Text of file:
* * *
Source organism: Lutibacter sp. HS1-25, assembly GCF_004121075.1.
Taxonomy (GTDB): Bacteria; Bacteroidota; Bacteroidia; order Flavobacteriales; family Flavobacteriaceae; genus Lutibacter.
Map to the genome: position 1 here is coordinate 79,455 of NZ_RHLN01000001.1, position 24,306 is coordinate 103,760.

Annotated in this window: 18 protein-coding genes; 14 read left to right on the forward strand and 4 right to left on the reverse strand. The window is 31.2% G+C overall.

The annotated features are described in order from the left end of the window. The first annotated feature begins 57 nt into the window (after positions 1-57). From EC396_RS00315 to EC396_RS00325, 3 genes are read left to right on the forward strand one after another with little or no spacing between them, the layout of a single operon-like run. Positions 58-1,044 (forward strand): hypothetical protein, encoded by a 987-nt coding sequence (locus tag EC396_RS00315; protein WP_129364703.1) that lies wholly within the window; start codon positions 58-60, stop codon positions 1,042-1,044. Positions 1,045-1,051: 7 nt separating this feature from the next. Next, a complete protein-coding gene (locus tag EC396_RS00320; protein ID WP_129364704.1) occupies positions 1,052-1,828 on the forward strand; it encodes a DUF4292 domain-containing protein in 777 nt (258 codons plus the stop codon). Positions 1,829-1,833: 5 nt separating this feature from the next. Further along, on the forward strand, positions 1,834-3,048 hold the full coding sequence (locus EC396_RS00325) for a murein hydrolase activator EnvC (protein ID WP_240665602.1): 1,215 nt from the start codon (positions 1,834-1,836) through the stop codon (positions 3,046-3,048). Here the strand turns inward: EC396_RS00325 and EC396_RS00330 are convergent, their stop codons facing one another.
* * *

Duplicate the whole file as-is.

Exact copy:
Source organism: Lutibacter sp. HS1-25, assembly GCF_004121075.1.
Taxonomy (GTDB): Bacteria; Bacteroidota; Bacteroidia; order Flavobacteriales; family Flavobacteriaceae; genus Lutibacter.
Map to the genome: position 1 here is coordinate 79,455 of NZ_RHLN01000001.1, position 24,306 is coordinate 103,760.

Annotated in this window: 18 protein-coding genes; 14 read left to right on the forward strand and 4 right to left on the reverse strand. The window is 31.2% G+C overall.

The annotated features are described in order from the left end of the window. The first annotated feature begins 57 nt into the window (after positions 1-57). From EC396_RS00315 to EC396_RS00325, 3 genes are read left to right on the forward strand one after another with little or no spacing between them, the layout of a single operon-like run. Positions 58-1,044 (forward strand): hypothetical protein, encoded by a 987-nt coding sequence (locus tag EC396_RS00315; protein WP_129364703.1) that lies wholly within the window; start codon positions 58-60, stop codon positions 1,042-1,044. Positions 1,045-1,051: 7 nt separating this feature from the next. Next, a complete protein-coding gene (locus tag EC396_RS00320; protein ID WP_129364704.1) occupies positions 1,052-1,828 on the forward strand; it encodes a DUF4292 domain-containing protein in 777 nt (258 codons plus the stop codon). Positions 1,829-1,833: 5 nt separating this feature from the next. Further along, on the forward strand, positions 1,834-3,048 hold the full coding sequence (locus EC396_RS00325) for a murein hydrolase activator EnvC (protein ID WP_240665602.1): 1,215 nt from the start codon (positions 1,834-1,836) through the stop codon (positions 3,046-3,048). Here the strand turns inward: EC396_RS00325 and EC396_RS00330 are convergent, their stop codons facing one another.